Ten Year History

MassCUE is a sharing organization with each member a full participant. How about doing your bit for this SHARED project. Please send your notes to algot@runeman.org. You certainly have your own favorite memory of a MassCUE event. The following "history" doesn't even talk about:

MassCUE's Semi-official, Completely Informal, and Just Partially Finished History of:

The First Ten Years

December of 1982 was a good time to start something new. Together with a few other like-minded individuals, Len Huber started the Massachusetts Association of Computer-Using Educators. The group felt the need for a state organization to try to pull together all computer-using educators to share their newfound joys and troubles. The group's big decision was that a semi-annual conference, held at different sites around the state would be a good idea. There were dues of $10.00 a year to cover mailing costs for statewide meeting announcements and to pay for refreshments at the meetings. Out went the first notice, and fifteen educators met for the first conference, hosted by Alan Lipp at the Easthampton Middle School in Easthampton (which nobody at the time thought was an odd coincidence).

It was early in March, just days from Shakespeare's and Julius Cesar's dreaded Ides of March. It was an auspicious occasion. Len and the others were eager to see some statewide support organized for K-12 computer users. Back then there were some programming books available about controlling computers like Digital, Atari, Apple, Radio Shack, and even IBM, but there were few "experts" who had focussed on the educational potential of computers. "What hardware should I buy?", "Have you seen any good software on nouns?", "Is my version of BASIC able to draw circles easily?", and other questions were difficult to answer. Computer dealers didn't have experience, and teachers were making "it" up as they went along. There were some schools hooked to mini-computers, but the new microcomputers had caught everyone's imagination and everyone needed support.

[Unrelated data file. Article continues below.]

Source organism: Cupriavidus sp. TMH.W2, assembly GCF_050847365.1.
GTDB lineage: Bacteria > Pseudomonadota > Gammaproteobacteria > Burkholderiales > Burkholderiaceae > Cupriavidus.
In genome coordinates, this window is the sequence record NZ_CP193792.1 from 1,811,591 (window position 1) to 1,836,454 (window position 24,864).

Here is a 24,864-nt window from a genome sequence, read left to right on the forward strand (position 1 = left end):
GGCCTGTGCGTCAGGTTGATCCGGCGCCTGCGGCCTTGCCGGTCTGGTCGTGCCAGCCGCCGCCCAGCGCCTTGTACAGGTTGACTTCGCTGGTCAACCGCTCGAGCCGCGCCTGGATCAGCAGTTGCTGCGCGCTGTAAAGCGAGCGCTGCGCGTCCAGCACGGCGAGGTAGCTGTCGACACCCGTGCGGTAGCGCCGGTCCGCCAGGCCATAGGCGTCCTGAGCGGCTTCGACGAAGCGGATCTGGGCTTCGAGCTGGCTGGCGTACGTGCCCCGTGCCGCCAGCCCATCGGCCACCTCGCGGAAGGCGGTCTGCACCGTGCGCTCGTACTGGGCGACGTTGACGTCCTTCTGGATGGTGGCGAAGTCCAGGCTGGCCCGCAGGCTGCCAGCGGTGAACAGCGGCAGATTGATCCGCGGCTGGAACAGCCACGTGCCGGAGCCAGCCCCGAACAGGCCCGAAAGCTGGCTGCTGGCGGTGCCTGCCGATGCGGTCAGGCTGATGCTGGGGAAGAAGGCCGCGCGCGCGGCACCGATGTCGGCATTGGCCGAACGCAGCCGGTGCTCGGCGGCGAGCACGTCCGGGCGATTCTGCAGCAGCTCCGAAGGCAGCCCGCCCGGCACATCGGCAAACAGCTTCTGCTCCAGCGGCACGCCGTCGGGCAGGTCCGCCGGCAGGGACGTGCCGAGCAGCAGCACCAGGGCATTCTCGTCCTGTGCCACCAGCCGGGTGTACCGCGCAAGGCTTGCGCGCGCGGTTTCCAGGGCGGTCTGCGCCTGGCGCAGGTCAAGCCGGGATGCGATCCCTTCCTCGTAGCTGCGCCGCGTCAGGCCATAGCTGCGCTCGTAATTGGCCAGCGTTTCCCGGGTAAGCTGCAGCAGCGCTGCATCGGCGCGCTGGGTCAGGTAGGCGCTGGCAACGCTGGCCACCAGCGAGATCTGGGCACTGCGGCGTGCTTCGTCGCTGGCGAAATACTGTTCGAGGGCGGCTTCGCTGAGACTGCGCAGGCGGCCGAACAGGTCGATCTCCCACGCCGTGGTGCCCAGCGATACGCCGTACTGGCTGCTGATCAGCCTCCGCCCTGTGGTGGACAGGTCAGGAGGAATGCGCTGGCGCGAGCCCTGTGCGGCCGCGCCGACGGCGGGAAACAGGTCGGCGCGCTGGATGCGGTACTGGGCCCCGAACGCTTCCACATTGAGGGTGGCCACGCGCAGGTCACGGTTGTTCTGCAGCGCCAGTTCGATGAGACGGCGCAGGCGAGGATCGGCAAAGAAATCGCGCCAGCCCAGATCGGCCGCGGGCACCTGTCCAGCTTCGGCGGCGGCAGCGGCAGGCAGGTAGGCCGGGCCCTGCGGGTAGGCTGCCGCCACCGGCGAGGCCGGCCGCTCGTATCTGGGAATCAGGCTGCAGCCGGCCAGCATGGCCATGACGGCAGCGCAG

The second conference was on October 1, 1983 Assabet Regional Voc. Tech. in Marlboro where 18 people presented ideas and firmed up the structure of goals and by-laws. The person intending to be the conference "host" had actually left the school, and it was lucky a custodian was around to unlock the door, a custodian who could be persuaded to let the conference happen at all!

In March 1984, there were 25 people hosted by Katie Dunn at Simmons College.

October 27, 1984 in Needham, there were 30 attending. Inabeth Miller, from the Harvard Graduate School of Education gave us the views of an educator turned filmmaker and then software publisher, and educator again. The Saturday-only conference had morning coffee and Danish, but still didn't offer lunch. There were eight presentations in two morning sessions:

9:00 - BASIC programming for Teachers, Computers and ESL, Advanced Placement in Computer Science, Computer Careers for Teachers

10:00 - Computers go to High School, Introduction to Logo, Computers for Problem Solving, Artificial Intelligence.

MASS-CUE REPORTS, edited by Charlie Schiller, was the official newsletter and publication of conference proceedings. After the break for "bag lunch or find a cheap restaurant close by". There was a single afternoon presentation: Introduction to Educational Software. The business meeting met at the same time. Jim Modena, host of the conference, took the job of treasurer as officers were elected for the first time, and Len Huber passed the MASS-CUE (our beloved name was all caps and had a hyphen back then) checkbook to Jim with a balance of almost $250.00. Jim figured he could handle that level of high finance. Little did he know what lay ahead.

In Marlboro in March of 1985 Algot Runeman was the only non board member to sit in at the general business meeting. No secretary was present, and Algot foolishly agreed to take notes. 20 years later he was still at it. Everybody else was off creating the Computer Coordinators SIG with Alan November.

Fall 1985 at Arlington High, hosted by Tom Vaughn, had keynote Bob Perlman. Snow made driving home difficult.

In March of '86 in Shrewsbury the semi-annual meeting was hosted by Tom Plati who later became one of the inaugural winners of the Technology Pathfinder award. We finally topped 100 conference participants and entered a new era.

It was June 1987, when the first MassCUE Calendar (notice the missing hyphen and fewer caps) came out to complement the quarterly MassCUE newsletter 'onCUE' that was formed from 'The Computer Coordiator News'. 'MassCUE Reports' continued as part of the conference booklet.